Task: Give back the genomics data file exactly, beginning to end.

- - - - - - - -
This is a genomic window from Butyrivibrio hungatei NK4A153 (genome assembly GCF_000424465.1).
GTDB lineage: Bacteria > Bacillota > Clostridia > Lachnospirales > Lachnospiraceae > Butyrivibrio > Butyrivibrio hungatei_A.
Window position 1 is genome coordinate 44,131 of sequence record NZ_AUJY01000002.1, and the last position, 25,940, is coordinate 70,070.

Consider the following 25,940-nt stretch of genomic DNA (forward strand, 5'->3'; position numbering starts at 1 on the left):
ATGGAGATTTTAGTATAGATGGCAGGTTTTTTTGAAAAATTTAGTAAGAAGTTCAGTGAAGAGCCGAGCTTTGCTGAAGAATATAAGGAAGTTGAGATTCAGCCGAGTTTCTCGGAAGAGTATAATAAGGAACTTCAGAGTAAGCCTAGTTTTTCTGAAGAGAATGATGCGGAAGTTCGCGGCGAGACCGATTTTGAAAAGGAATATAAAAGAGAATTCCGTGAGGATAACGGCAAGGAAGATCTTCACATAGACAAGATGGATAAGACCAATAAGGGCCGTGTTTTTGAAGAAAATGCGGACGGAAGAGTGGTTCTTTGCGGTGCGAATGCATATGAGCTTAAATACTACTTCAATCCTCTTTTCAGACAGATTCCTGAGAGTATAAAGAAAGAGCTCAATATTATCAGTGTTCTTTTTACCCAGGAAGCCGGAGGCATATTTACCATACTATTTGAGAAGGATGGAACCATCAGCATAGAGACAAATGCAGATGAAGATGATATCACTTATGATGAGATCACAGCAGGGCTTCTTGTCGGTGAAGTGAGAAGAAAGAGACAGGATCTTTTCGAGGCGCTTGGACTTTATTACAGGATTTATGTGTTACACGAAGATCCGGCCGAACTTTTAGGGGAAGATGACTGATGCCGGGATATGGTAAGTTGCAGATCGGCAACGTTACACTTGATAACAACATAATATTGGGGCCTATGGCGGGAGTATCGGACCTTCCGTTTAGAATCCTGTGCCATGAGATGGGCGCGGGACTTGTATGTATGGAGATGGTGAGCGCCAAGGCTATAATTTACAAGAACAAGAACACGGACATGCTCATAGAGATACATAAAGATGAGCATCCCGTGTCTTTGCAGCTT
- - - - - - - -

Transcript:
This is a genomic window from Butyrivibrio hungatei NK4A153 (genome assembly GCF_000424465.1).
GTDB lineage: Bacteria > Bacillota > Clostridia > Lachnospirales > Lachnospiraceae > Butyrivibrio > Butyrivibrio hungatei_A.
Window position 1 is genome coordinate 44,131 of sequence record NZ_AUJY01000002.1, and the last position, 25,940, is coordinate 70,070.

Consider the following 25,940-nt stretch of genomic DNA (forward strand, 5'->3'; position numbering starts at 1 on the left):
ATGGAGATTTTAGTATAGATGGCAGGTTTTTTTGAAAAATTTAGTAAGAAGTTCAGTGAAGAGCCGAGCTTTGCTGAAGAATATAAGGAAGTTGAGATTCAGCCGAGTTTCTCGGAAGAGTATAATAAGGAACTTCAGAGTAAGCCTAGTTTTTCTGAAGAGAATGATGCGGAAGTTCGCGGCGAGACCGATTTTGAAAAGGAATATAAAAGAGAATTCCGTGAGGATAACGGCAAGGAAGATCTTCACATAGACAAGATGGATAAGACCAATAAGGGCCGTGTTTTTGAAGAAAATGCGGACGGAAGAGTGGTTCTTTGCGGTGCGAATGCATATGAGCTTAAATACTACTTCAATCCTCTTTTCAGACAGATTCCTGAGAGTATAAAGAAAGAGCTCAATATTATCAGTGTTCTTTTTACCCAGGAAGCCGGAGGCATATTTACCATACTATTTGAGAAGGATGGAACCATCAGCATAGAGACAAATGCAGATGAAGATGATATCACTTATGATGAGATCACAGCAGGGCTTCTTGTCGGTGAAGTGAGAAGAAAGAGACAGGATCTTTTCGAGGCGCTTGGACTTTATTACAGGATTTATGTGTTACACGAAGATCCGGCCGAACTTTTAGGGGAAGATGACTGATGCCGGGATATGGTAAGTTGCAGATCGGCAACGTTACACTTGATAACAACATAATATTGGGGCCTATGGCGGGAGTATCGGACCTTCCGTTTAGAATCCTGTGCCATGAGATGGGCGCGGGACTTGTATGTATGGAGATGGTGAGCGCCAAGGCTATAATTTACAAGAACAAGAACACGGACATGCTCATAGAGATACATAAAGATGAGCATCCCGTGTCTTTGCAGCTT